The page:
The Olympic Club looks different than you’ve ever seen it, and we got a first look

November 11, 2023

Olympic Club's famous 18th hole.

Kirk Rice

We often refer back to the players who prevail on certain courses as a means to measure the greatness of those designs—at least as tournament tests. Jack Nicklaus, Lanny Wadkins, Tom Watson, Tom Kite and Tiger Woods have helped cement the reputation of Pebble Beach. Oakmont has identified greats like Gene Sarazen, Bobby Jones, Sam Snead, Ben Hogan, Jack Nicklaus, Johnny Miller, Ernie Els, Paula Creamer and Dustin Johnson. And Hogan, Arnold Palmer, Watson, Payne Stewart, Jim Furyk and Lexi Thompson have enshrined the championship bona fides of the Lake Course at San Francisco’s Olympic Club.

Of course, Hogan, Palmer, Watson, Furyk and Thompson didn’t win at Olympic Club—they faltered there. This alternate docket of near misses and tragic collapses is as much a part of the Lake Course’s lore as the calculating, straight-hitting lesser-remembered opportunists—Jack Fleck, Billy Casper, Scott Simpson, Lee Janzen, Webb Simpson and Yuka Saso—who did lift U.S Open trophies.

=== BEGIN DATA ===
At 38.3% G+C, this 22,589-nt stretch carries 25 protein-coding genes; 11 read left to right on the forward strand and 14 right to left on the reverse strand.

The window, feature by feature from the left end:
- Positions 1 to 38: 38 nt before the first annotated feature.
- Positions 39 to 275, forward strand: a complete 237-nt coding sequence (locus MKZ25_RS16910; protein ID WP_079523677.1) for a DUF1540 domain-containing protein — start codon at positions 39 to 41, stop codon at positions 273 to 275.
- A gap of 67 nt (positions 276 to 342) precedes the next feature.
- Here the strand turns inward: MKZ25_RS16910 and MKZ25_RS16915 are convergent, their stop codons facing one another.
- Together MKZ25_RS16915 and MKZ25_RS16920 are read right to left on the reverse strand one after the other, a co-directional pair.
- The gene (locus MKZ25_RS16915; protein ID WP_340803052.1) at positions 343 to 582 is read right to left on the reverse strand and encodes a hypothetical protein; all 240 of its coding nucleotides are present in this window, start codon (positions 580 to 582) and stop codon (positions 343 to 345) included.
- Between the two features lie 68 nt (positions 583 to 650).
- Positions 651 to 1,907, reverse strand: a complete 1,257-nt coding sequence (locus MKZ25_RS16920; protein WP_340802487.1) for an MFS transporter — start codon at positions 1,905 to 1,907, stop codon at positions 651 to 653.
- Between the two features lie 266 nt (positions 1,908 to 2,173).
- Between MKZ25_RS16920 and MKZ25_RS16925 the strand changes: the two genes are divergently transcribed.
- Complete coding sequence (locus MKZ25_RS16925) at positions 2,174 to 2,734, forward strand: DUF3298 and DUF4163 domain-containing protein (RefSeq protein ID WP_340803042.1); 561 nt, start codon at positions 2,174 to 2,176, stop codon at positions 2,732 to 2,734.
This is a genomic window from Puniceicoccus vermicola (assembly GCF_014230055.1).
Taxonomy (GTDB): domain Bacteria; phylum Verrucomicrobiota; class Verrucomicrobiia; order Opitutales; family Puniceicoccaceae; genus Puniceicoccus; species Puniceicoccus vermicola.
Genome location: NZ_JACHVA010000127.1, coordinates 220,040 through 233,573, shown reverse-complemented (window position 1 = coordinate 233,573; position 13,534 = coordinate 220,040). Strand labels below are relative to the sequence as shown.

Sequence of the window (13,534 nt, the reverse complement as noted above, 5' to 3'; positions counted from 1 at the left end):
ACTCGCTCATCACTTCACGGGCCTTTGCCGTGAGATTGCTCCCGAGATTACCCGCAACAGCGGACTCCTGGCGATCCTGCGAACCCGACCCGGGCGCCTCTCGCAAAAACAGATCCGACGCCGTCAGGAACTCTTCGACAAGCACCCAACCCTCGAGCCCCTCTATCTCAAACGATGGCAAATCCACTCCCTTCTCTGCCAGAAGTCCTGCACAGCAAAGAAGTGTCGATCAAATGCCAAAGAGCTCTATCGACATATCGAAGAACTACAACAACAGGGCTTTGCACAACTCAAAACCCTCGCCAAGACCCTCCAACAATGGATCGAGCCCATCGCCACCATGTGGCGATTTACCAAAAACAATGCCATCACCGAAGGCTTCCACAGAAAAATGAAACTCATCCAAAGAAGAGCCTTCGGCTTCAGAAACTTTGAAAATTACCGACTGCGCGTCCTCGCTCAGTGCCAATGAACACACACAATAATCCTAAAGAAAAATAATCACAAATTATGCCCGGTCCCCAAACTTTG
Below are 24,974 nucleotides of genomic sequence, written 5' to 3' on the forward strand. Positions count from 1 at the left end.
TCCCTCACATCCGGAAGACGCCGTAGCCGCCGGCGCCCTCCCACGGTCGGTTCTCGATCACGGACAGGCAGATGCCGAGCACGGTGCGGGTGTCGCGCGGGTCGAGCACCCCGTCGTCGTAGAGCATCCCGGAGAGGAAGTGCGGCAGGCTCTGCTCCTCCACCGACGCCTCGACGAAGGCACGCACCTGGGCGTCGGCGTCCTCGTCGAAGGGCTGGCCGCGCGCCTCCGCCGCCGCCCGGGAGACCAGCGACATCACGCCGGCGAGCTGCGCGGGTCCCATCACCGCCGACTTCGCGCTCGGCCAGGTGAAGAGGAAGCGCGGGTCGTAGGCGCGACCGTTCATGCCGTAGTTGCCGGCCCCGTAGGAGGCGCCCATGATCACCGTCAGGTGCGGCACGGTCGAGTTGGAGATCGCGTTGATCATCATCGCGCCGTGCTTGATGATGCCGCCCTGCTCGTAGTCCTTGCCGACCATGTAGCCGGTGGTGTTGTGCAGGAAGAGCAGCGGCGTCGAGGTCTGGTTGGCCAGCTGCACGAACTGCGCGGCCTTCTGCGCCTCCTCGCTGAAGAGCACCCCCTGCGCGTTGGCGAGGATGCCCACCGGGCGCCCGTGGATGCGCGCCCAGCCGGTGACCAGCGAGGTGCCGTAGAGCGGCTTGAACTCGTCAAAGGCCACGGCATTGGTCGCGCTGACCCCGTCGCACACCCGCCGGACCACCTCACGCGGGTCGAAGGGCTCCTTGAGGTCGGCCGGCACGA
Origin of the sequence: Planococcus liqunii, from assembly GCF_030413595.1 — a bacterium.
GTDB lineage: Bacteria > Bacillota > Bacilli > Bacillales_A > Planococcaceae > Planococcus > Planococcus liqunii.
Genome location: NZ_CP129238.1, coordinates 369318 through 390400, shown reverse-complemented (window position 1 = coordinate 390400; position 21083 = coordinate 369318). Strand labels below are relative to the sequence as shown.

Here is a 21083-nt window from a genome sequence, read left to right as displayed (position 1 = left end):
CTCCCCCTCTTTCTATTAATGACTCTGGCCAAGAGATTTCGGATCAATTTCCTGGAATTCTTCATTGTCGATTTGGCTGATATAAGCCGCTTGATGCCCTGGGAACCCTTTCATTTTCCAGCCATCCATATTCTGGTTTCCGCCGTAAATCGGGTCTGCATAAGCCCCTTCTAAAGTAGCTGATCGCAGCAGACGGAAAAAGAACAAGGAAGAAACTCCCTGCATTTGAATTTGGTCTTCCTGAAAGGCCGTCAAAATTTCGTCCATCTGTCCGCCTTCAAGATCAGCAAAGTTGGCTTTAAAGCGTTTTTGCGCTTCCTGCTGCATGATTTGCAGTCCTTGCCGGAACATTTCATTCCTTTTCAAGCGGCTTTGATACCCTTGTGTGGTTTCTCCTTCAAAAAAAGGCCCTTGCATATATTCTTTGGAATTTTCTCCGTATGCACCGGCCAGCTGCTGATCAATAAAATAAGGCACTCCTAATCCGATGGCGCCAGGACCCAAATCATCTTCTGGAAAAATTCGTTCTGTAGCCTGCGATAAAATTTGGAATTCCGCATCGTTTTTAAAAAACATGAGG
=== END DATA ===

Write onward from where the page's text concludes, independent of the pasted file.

The Lake Course’s overhanging trees, lush roughs and moody atmosphere that keeps players on edge and forebodes strange twists of fate are also integral to its lore. The towering cypress trees and their tufts of dark umbrella-like needles are surrogates for the clouds and fog that often waft across the property’s sloping hillside. Historically they’ve acted as bars paralleling the course’s long penitentiary walks, snaring balls and clogging out recovery options. Deep greenside bunkers with high, shaggy lips of long grass added to the aura of constriction. The most dangerous place at Olympic Club, if not off the fairways or embedded in the sand, has always been in the lead during a final round.

This brooding and sometimes terrifying style of golf has made Olympic Club one of the most unpredictable venues for major championships. It will be revealing to see if the course induces the same kind of turmoil following a new renovation by Gil Hanse and Jim Wagner that has substantially peeled back many of the elements that have made the Lake Course, ranked 35th on America’s 100 Greatest Courses, such a haunting, punitive tournament site.


The Lake Course's downhill par-3 third is one of the best views in San Francisco.

Kirk Rice

When the game’s elite begin to cycle through once again, beginning with the 2025 U.S. Amateur, the question will begin to be answered: Have the roughs and trees been a crutch the design has leaned on, or is there is something more architecturally complex that makes scoring at Olympic Club so exacting?